Map of organisations
Click on a country on the map below to see specific organisations that have accepted the Nightingale Challenge.
Nightingale Challenge case studies
Please see below some case studies of how other organizations are planning to respond to the Nightingale Challenge.
The proud custodians of Florence Nightingale’s legacy at Guy’s and St Thomas’ NHS Foundation Trust in London have a long history of developing exceptional leadership among their nurses and midwives. The Nightingale Academy was launched at the Trust in 2017 to provide a platform for innovation, practice and people development in nursing and midwifery develop the next generation of ‘nightingales’.
In 2017 the Trust launched the Nightingale Nurse Award, a professional award for its most outstanding nurses and midwives. To receive the award individuals have to be nominated by their peers and managers, show evidence of their outstanding patient care and submit some academic reflections. On completion of the training nurses receive a bespoke badge and have the honour of being known as a ‘Nightingale Nurse’.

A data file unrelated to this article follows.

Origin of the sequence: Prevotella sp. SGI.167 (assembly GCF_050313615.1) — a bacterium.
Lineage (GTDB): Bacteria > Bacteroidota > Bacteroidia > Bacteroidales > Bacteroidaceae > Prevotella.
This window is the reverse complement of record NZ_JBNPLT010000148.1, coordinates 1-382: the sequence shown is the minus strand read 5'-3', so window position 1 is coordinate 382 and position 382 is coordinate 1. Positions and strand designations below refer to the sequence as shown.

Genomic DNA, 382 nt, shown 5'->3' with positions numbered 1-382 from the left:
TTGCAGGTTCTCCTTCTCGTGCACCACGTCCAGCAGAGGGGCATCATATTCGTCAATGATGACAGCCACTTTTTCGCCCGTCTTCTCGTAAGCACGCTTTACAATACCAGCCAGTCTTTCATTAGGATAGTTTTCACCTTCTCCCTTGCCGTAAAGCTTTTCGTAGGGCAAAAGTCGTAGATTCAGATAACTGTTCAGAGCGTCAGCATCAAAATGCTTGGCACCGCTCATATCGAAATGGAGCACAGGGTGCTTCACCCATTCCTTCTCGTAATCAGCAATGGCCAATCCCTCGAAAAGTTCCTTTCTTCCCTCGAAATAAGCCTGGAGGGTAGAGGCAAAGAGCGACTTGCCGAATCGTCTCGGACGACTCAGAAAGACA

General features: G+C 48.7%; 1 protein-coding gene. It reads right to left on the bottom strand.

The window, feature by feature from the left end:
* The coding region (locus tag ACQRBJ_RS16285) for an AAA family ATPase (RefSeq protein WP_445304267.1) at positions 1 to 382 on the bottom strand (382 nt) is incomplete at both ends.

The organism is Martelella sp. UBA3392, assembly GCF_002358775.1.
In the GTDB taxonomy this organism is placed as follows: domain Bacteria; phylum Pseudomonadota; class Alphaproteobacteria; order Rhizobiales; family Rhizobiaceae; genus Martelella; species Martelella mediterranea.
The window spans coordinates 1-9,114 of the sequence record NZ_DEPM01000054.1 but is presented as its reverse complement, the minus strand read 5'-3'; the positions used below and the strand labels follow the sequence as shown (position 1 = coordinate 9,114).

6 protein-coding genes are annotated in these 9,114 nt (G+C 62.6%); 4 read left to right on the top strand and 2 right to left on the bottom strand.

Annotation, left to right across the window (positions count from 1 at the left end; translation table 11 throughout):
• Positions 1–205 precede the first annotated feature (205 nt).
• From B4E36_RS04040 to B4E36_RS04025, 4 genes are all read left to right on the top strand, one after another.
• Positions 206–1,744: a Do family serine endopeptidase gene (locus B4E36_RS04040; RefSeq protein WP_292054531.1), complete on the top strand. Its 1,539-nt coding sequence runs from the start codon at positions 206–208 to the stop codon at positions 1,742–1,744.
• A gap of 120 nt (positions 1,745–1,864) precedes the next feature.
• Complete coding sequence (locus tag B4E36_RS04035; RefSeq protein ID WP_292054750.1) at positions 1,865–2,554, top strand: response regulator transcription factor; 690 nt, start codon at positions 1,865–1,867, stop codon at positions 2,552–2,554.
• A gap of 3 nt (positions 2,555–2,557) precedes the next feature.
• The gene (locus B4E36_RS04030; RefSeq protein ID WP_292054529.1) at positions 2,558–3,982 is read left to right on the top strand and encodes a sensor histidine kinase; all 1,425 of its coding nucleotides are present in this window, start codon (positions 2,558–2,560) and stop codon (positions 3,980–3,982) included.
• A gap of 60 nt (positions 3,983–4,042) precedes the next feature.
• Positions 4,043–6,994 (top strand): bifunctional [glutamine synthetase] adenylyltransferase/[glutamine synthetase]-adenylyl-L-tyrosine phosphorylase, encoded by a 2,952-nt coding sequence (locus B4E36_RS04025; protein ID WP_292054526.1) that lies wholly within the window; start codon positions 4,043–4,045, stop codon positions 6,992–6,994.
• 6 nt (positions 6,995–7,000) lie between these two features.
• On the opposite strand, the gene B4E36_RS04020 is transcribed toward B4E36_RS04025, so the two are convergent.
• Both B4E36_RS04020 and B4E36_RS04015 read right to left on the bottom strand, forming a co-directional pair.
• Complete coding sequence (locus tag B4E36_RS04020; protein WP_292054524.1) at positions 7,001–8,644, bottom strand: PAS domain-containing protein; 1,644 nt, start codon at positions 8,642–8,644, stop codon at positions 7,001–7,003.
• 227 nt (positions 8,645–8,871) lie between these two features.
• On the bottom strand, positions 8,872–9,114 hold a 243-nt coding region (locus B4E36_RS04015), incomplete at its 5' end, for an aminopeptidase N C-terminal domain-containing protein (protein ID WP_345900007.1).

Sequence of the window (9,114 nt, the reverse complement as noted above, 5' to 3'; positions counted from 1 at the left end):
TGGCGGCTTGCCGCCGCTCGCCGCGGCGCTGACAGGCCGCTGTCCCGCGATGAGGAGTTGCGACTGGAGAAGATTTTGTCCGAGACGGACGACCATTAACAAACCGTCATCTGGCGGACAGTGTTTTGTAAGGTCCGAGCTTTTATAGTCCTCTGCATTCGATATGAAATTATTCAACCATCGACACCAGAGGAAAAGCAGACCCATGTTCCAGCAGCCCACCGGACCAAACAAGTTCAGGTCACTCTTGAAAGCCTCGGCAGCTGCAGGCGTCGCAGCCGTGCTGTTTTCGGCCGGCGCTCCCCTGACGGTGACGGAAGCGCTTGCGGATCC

In 2018 the Nightingale Academy Leadership Programme was launched. The programme is designed to support and develop nursing and midwifery leaders to cope with the daily challenges they face and develop a culture of compassion and outstanding patient care. The programme, which was co-designed with future nurse leaders, is six months long and involves cohorts of around 25 nurses undertaking classroom based learning and action learning sets. The participants were further supported by networks of mentors aligned to specific areas, such as management, research, education or specialist clinical practice.